FCC regulations require TV broadcasters and cable providers to identify the "true sponsor" of all ads. Some Democrats, including House Minority Leader Nancy Pelosi (D-Calif.) and Sen. Bill NelsonBill NelsonBipartisan group demands answers on United incident Is Congress encroaching on Americans' Internet privacy? Trump's Labor pick endorsed by Hispanic lawyers MORE (D-Fla.), have urged the FCC to use that power to require that political groups advertising on TV reveal their major donors.
But Cruz argues the Democrats are trying to use the FCC to implement the goals of the Disclose Act — which would have required political groups to reveal more information about their donors. He and other Republicans claim the bill would have chilled political speech.
Cruz pressed Wheeler about the issue during his hearing in June, but the nominee said he would have to study the issue more carefully before taking a position.
Senate leaders had put Wheeler and Michael O'Rielly, a nominee for a Republican FCC seat, on a fast-track for approval. The Senate unanimously approved a slate of non-controversial nominees late Wednesday after voting for legislation to raise the debt ceiling and fund the government, but Cruz's hold prevented Wheeler from reaching the floor.
A Senate Commerce Committee aide said O'Rielly's nomination has been discharged from the committee. The committee voted to approve Wheeler in July.
The two nominees' fates are tied together: Democrats are unlikely to approve O'Rielly until Republicans allow Wheeler to be confirmed.
Senate Commerce Committee Chairman Jay RockefellerJay RockefellerObama to preserve torture report in presidential papers Lobbying world Overnight Tech: Senators place holds on FCC commissioner MORE (D-W.Va.) said he is disappointed that several "highly qualified nominees were blocked last night."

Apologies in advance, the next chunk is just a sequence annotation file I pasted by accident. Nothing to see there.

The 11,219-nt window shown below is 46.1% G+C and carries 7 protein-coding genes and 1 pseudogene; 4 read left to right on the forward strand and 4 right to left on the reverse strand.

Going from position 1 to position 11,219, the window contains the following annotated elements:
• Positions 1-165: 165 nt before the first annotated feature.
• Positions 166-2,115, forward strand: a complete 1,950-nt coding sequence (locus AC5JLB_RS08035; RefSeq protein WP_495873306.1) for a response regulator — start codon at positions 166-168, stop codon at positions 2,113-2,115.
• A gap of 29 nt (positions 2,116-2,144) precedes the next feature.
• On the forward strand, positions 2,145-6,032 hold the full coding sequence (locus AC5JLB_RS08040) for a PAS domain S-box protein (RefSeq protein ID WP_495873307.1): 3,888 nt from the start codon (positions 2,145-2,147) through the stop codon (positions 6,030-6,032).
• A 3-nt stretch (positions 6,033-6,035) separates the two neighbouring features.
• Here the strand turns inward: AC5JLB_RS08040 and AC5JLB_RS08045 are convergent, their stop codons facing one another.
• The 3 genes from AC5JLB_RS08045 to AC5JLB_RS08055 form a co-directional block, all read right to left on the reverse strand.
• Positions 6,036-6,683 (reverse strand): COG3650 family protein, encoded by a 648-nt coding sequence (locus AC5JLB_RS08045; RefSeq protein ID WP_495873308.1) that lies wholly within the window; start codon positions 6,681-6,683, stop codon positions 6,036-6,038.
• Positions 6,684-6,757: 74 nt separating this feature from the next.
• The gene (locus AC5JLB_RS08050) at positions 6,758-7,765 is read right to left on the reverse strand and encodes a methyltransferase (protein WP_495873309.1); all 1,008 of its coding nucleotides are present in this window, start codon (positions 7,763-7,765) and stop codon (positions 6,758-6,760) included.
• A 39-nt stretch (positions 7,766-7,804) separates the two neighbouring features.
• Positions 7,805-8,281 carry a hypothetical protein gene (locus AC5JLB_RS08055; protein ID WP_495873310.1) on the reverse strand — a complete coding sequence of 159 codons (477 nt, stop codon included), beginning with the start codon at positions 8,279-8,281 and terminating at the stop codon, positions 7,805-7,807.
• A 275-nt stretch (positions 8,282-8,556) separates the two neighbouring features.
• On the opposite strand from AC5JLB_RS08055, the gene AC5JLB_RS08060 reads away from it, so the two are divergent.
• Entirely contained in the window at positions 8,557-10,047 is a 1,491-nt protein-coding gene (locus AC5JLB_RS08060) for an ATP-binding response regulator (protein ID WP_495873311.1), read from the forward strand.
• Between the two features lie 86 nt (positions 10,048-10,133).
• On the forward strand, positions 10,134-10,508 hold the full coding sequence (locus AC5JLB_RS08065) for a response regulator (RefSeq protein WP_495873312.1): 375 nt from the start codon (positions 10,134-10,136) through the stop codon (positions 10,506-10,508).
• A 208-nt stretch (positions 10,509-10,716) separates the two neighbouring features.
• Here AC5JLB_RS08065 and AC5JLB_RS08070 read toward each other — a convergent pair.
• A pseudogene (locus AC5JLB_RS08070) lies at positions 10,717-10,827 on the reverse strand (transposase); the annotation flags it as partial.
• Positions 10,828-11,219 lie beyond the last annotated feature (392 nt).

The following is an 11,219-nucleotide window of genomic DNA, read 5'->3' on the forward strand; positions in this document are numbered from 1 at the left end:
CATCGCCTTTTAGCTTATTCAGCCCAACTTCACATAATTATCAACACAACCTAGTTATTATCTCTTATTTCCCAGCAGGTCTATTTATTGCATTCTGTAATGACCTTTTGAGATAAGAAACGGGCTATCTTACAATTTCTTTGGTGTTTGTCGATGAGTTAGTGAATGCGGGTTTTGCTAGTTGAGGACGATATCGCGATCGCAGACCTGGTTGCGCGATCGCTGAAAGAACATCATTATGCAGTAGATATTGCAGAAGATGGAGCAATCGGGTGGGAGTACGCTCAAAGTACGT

"We need to get the government functioning as a whole again. We saw during the shutdown the difficulties experienced by families, businesses and the economies when the obstruction of a reckless few prevails and causes the lapse of important government services," Rockefeller said in the statement.
"If the government is going to fully function for the American people, we have to get these highly qualified nominees confirmed now.”
The FCC, which is currently led by Acting Chairwoman Mignon Clyburn, will continue operating with two vacancies on the five member commission.
Senate Democrats could override Cruz's hold on Wheeler, but that would require 60 votes and would take up valuable floor time.
The Commerce Committee aide said Rockefeller also tried to advance the nomination of Terrell McSweeny for a seat on the Federal Trade Commission, but an unidentified senator objected.
— Updated at 2:12 p.m. with a comment from Cruz's office